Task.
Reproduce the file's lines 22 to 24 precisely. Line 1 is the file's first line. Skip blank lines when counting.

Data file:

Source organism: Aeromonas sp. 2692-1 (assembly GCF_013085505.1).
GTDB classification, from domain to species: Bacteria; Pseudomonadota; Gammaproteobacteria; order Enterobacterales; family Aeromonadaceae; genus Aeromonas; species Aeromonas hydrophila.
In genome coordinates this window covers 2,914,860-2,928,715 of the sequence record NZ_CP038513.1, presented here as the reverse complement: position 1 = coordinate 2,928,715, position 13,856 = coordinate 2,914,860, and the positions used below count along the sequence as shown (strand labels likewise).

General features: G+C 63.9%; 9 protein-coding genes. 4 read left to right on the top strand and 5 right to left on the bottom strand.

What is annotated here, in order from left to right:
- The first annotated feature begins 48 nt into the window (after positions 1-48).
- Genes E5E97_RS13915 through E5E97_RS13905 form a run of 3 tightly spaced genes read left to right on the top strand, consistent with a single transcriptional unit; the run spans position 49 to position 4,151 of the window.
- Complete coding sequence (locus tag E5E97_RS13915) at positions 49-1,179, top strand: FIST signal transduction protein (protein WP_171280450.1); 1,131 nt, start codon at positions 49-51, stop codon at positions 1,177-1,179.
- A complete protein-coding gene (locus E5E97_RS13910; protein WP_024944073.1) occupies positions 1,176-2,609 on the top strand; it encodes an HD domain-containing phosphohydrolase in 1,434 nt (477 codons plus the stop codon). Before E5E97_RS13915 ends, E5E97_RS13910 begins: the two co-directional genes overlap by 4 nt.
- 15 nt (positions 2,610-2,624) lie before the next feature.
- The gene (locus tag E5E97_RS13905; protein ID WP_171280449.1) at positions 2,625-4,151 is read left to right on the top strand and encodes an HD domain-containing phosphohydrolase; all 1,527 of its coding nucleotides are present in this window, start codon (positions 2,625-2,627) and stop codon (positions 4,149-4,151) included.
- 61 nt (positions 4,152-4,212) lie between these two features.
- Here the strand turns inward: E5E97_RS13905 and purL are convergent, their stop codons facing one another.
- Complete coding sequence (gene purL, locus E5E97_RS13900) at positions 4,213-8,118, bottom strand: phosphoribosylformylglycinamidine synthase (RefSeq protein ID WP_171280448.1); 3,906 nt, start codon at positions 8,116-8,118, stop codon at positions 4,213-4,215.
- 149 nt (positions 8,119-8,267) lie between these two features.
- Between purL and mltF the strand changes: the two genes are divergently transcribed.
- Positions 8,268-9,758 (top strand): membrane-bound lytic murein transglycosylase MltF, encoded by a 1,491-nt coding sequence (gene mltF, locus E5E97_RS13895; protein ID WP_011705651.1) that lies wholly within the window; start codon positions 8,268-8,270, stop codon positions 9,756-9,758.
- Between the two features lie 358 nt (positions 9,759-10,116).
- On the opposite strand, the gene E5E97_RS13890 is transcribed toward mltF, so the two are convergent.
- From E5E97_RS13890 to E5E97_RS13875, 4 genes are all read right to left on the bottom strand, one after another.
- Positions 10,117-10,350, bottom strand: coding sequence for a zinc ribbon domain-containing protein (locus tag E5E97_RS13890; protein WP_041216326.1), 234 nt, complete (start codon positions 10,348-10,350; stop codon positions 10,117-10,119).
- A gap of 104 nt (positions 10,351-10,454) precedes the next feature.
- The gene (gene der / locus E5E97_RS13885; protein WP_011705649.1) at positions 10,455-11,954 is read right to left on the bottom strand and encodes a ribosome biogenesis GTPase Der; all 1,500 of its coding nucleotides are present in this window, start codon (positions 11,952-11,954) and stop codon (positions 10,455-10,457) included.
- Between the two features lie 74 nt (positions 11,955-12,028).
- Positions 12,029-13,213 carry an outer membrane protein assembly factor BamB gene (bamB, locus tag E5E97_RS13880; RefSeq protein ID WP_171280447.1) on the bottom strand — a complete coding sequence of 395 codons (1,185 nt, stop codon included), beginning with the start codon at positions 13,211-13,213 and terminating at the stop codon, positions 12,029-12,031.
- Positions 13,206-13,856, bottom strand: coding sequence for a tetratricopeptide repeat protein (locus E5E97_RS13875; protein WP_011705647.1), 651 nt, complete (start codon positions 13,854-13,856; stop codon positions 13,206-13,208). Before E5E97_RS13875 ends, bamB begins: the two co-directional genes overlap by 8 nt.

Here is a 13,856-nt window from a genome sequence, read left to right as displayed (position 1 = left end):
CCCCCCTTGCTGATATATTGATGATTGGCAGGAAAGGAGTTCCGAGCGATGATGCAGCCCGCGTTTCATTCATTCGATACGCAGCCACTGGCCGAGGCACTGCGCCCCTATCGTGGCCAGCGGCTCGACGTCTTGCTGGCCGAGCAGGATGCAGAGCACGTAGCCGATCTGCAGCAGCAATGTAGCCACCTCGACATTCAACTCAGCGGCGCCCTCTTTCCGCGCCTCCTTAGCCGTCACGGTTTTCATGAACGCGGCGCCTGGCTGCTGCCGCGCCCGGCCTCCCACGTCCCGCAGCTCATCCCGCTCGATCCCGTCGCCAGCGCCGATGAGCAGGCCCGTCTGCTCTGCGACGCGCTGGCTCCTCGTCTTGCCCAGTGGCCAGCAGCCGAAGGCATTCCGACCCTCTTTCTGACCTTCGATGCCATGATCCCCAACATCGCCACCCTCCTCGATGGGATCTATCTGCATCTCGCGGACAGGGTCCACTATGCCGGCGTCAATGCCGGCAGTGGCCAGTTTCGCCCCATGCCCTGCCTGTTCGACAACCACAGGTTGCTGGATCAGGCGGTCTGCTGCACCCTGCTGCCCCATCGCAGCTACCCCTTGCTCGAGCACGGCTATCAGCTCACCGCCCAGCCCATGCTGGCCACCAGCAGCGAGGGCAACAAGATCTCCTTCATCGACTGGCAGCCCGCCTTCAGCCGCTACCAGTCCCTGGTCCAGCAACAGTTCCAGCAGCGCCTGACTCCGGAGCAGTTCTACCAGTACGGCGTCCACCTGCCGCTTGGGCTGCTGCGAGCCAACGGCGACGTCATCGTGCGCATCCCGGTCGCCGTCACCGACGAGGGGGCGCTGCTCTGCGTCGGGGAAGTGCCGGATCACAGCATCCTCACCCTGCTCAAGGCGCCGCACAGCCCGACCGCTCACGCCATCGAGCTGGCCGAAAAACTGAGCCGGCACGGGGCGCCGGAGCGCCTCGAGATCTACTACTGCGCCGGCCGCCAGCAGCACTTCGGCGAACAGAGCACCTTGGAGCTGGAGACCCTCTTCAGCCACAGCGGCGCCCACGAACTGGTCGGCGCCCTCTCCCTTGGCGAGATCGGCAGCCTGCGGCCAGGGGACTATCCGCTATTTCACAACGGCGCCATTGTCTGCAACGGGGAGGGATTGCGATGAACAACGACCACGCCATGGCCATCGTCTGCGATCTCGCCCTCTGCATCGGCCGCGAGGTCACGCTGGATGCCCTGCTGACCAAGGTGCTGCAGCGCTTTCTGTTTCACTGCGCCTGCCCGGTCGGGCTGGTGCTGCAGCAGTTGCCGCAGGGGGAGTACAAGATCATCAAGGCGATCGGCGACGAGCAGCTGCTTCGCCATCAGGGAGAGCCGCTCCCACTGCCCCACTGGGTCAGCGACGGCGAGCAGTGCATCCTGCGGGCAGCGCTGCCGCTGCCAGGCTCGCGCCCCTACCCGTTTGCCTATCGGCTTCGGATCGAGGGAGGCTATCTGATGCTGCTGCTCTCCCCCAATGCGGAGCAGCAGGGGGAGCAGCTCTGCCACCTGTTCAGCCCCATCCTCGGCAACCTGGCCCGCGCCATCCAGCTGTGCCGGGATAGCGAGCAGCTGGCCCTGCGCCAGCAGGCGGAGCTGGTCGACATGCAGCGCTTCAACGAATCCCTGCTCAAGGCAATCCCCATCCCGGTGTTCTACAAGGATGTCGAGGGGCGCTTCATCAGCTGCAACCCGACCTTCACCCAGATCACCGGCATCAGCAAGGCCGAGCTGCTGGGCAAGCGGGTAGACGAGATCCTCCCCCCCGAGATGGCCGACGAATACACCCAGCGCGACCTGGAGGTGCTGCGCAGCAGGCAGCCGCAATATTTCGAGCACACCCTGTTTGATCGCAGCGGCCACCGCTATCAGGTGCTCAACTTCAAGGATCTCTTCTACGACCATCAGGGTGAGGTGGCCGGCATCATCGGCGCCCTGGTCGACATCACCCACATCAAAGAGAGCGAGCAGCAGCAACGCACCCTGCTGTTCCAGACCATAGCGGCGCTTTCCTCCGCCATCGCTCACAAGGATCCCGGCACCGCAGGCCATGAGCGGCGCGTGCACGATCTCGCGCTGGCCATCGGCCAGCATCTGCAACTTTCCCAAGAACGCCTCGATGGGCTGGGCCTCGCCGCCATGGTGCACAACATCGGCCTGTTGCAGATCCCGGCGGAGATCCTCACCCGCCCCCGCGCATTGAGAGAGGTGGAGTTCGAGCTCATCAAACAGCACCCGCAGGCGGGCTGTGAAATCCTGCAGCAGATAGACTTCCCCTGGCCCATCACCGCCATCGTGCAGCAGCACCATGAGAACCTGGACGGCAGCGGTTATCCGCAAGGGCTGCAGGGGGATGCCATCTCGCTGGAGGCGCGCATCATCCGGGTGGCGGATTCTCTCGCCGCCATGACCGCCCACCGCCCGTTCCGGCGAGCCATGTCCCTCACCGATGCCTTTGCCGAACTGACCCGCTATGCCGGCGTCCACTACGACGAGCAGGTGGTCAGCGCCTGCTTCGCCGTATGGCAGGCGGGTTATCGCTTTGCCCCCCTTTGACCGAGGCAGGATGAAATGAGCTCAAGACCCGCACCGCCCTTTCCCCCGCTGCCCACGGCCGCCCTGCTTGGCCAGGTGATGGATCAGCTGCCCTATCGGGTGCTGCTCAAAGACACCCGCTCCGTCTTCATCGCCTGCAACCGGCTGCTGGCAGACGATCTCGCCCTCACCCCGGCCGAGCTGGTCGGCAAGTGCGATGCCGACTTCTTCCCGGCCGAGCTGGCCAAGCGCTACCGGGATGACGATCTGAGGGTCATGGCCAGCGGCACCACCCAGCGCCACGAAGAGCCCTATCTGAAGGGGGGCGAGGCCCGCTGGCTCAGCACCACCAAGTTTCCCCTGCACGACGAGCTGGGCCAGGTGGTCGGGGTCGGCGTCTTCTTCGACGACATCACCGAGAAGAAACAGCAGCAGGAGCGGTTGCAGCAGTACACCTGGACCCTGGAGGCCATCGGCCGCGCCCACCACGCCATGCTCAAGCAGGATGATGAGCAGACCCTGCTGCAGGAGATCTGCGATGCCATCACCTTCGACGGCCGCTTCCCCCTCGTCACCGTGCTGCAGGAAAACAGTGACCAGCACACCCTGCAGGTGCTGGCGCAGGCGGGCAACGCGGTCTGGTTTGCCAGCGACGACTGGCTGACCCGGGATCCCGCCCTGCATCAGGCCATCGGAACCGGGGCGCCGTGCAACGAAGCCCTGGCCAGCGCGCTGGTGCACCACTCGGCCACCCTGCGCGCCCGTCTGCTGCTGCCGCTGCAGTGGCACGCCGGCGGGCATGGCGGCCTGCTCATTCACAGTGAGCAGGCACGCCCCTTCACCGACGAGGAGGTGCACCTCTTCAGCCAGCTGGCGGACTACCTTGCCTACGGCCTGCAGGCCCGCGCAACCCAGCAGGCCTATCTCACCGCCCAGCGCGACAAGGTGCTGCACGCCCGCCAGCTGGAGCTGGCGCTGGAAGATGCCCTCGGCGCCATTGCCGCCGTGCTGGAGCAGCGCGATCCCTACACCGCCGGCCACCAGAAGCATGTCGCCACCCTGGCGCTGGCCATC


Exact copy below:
- A gap of 104 nt (positions 10,351-10,454) precedes the next feature.
- The gene (gene der / locus E5E97_RS13885; protein WP_011705649.1) at positions 10,455-11,954 is read right to left on the bottom strand and encodes a ribosome biogenesis GTPase Der; all 1,500 of its coding nucleotides are present in this window, start codon (positions 11,952-11,954) and stop codon (positions 10,455-10,457) included.
- Between the two features lie 74 nt (positions 11,955-12,028).